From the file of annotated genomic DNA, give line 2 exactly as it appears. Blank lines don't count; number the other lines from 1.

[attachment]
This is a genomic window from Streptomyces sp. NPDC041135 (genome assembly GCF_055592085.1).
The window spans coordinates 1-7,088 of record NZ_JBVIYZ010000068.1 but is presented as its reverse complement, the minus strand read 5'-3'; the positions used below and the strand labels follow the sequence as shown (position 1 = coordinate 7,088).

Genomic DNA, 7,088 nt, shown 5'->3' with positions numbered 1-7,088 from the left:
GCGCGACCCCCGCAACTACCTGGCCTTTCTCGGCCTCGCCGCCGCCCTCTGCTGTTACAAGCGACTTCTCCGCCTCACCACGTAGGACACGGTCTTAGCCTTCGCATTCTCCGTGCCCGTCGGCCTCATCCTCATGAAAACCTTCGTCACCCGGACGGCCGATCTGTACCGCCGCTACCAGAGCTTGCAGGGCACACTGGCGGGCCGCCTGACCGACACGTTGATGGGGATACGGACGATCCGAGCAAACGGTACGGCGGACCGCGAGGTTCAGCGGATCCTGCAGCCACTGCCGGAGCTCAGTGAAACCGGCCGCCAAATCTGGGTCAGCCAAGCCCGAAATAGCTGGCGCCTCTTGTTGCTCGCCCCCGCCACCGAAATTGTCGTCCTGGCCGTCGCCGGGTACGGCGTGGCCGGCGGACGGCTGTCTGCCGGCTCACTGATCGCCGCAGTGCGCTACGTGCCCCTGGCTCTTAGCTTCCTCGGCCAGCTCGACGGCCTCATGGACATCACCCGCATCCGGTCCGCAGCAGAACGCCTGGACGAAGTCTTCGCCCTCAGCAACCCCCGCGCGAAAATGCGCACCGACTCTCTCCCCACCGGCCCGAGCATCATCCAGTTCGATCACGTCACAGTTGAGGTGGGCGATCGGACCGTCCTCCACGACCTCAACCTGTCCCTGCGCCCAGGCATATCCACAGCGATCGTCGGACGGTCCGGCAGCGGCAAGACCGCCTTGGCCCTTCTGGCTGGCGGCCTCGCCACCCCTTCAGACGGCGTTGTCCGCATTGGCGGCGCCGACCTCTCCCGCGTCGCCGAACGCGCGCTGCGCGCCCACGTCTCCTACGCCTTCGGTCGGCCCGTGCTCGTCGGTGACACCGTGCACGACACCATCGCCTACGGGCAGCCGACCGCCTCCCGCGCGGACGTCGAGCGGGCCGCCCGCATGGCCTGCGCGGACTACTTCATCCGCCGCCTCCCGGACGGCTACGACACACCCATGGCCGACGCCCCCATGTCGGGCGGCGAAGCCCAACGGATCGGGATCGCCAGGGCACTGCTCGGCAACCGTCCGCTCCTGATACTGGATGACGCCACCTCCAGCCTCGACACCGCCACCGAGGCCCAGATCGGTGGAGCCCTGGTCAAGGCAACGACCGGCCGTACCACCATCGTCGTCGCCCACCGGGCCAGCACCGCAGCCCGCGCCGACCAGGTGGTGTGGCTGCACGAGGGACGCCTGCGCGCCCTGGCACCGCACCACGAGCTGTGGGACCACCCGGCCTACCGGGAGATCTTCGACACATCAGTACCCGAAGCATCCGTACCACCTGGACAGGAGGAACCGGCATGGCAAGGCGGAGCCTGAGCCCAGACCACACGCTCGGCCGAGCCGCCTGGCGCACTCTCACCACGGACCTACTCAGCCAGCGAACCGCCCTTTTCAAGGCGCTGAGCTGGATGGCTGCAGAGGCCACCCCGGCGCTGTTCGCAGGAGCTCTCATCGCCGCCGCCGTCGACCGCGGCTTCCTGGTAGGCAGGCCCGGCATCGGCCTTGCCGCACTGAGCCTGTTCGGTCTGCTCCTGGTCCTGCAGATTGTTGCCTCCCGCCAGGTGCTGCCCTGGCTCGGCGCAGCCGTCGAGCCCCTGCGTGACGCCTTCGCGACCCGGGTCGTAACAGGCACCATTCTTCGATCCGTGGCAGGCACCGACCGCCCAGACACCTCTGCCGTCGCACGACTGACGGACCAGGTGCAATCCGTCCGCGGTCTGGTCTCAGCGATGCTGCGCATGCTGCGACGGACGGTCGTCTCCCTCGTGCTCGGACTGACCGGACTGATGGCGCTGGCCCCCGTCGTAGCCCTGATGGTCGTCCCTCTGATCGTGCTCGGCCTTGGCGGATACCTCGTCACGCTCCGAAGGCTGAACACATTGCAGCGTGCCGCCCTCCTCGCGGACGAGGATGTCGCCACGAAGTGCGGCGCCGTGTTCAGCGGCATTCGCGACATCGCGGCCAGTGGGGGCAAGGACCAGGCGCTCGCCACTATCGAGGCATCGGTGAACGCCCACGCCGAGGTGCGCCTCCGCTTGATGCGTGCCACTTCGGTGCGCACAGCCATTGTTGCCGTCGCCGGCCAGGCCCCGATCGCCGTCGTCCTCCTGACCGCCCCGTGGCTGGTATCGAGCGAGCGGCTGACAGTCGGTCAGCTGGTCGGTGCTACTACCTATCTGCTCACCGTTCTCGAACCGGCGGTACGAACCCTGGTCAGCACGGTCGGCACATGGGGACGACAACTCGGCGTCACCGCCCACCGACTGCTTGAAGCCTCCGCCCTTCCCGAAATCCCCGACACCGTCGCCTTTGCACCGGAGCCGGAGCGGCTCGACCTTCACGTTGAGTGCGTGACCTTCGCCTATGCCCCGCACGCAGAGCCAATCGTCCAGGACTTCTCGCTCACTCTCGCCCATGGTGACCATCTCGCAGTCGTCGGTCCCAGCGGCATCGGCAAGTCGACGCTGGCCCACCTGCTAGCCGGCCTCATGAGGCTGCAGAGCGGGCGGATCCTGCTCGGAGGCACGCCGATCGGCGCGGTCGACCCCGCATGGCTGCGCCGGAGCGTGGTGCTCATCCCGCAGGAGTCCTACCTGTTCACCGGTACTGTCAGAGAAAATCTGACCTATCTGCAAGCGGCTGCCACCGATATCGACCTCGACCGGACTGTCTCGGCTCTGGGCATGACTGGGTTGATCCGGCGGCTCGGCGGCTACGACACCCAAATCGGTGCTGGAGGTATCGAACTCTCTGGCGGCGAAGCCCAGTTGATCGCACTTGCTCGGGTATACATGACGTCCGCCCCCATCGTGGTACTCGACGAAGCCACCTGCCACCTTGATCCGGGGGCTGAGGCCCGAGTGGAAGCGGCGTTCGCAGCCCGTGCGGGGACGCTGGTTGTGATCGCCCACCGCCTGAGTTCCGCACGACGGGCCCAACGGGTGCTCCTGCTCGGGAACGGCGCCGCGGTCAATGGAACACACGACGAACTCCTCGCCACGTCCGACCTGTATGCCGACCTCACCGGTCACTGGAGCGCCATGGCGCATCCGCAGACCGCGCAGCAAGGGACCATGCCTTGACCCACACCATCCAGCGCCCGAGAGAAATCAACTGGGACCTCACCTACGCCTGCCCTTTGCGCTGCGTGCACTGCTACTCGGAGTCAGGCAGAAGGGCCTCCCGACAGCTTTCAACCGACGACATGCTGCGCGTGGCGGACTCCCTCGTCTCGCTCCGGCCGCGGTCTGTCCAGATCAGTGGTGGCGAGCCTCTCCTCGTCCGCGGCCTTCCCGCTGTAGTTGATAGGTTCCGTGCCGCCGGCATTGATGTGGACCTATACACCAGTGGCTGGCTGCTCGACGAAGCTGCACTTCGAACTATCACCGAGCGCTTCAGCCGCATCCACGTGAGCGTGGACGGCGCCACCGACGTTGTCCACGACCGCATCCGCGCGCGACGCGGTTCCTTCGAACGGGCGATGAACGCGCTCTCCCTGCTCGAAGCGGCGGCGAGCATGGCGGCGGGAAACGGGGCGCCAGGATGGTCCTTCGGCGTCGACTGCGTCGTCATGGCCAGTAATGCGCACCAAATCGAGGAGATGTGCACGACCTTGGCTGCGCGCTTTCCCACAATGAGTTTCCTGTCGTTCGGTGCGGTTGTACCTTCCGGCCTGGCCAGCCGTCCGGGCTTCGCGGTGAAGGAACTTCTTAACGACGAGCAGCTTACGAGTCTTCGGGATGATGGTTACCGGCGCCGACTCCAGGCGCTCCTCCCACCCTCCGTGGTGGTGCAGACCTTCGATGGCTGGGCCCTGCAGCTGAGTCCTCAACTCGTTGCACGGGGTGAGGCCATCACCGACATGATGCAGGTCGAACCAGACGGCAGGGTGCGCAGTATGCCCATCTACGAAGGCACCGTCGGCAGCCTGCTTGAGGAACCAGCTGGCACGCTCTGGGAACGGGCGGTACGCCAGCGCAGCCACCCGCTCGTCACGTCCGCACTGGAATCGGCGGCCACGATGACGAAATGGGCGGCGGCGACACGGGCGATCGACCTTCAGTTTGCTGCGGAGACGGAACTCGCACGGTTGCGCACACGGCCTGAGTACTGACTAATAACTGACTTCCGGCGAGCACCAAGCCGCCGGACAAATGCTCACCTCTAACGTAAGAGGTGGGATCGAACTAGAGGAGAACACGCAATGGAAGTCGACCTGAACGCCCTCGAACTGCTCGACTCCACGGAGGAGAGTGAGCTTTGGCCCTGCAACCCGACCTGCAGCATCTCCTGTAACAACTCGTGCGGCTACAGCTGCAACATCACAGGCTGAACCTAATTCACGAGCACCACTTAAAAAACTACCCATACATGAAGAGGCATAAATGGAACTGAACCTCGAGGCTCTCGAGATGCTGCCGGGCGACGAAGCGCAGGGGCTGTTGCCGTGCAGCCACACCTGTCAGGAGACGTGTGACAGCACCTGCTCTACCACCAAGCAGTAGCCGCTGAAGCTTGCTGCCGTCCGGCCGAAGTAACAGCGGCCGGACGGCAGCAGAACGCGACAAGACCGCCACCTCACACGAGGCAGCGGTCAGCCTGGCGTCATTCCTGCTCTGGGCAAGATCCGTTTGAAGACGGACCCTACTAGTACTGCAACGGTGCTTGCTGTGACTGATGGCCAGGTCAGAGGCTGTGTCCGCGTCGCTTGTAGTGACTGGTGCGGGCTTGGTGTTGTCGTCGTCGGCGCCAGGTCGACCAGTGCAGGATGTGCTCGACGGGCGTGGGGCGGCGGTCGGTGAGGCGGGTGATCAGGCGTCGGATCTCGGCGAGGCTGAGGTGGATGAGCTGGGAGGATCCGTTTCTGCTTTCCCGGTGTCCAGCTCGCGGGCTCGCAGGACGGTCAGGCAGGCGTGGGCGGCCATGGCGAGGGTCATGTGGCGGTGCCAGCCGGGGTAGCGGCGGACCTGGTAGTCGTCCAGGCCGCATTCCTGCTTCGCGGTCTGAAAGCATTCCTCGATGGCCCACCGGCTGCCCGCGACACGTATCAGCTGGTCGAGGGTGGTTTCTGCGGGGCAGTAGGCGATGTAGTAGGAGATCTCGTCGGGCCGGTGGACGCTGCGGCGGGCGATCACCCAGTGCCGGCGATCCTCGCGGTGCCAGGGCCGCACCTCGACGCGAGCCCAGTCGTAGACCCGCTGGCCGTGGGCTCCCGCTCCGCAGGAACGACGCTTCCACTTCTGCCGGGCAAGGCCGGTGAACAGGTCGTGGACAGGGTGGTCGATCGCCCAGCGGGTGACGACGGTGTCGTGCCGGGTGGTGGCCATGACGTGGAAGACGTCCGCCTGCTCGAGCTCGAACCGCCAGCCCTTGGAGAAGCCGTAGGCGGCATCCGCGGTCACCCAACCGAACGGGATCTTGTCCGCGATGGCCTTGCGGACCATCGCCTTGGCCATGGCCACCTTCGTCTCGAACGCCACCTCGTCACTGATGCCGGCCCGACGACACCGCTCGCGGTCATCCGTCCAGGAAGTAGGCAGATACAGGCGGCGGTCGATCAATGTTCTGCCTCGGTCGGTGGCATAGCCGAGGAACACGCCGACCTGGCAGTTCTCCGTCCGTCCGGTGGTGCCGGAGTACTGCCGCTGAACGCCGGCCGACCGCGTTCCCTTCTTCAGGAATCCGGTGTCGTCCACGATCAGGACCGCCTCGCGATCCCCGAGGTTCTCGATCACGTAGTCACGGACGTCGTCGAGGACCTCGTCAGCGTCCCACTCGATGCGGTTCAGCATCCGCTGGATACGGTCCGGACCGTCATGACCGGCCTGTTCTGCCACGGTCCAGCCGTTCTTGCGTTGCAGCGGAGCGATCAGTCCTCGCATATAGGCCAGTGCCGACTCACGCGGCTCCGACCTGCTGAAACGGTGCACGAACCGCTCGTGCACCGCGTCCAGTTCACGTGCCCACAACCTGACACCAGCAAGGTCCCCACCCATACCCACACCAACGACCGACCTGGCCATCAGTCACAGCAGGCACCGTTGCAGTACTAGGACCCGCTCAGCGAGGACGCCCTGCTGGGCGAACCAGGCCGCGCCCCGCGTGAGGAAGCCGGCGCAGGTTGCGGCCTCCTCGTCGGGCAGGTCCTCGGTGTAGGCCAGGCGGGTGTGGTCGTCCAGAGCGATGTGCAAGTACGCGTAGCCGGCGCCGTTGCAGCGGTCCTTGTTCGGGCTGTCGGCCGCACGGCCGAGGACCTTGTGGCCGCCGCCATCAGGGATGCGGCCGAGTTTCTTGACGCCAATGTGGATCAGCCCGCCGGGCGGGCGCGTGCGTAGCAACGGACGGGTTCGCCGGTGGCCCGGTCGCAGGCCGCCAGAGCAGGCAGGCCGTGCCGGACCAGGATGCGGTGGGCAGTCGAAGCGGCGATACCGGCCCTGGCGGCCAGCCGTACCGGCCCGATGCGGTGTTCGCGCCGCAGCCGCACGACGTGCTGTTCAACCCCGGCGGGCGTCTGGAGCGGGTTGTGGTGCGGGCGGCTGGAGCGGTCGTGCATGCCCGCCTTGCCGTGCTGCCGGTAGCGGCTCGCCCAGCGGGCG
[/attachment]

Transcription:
The window spans coordinates 1-7,088 of record NZ_JBVIYZ010000068.1 but is presented as its reverse complement, the minus strand read 5'-3'; the positions used below and the strand labels follow the sequence as shown (position 1 = coordinate 7,088).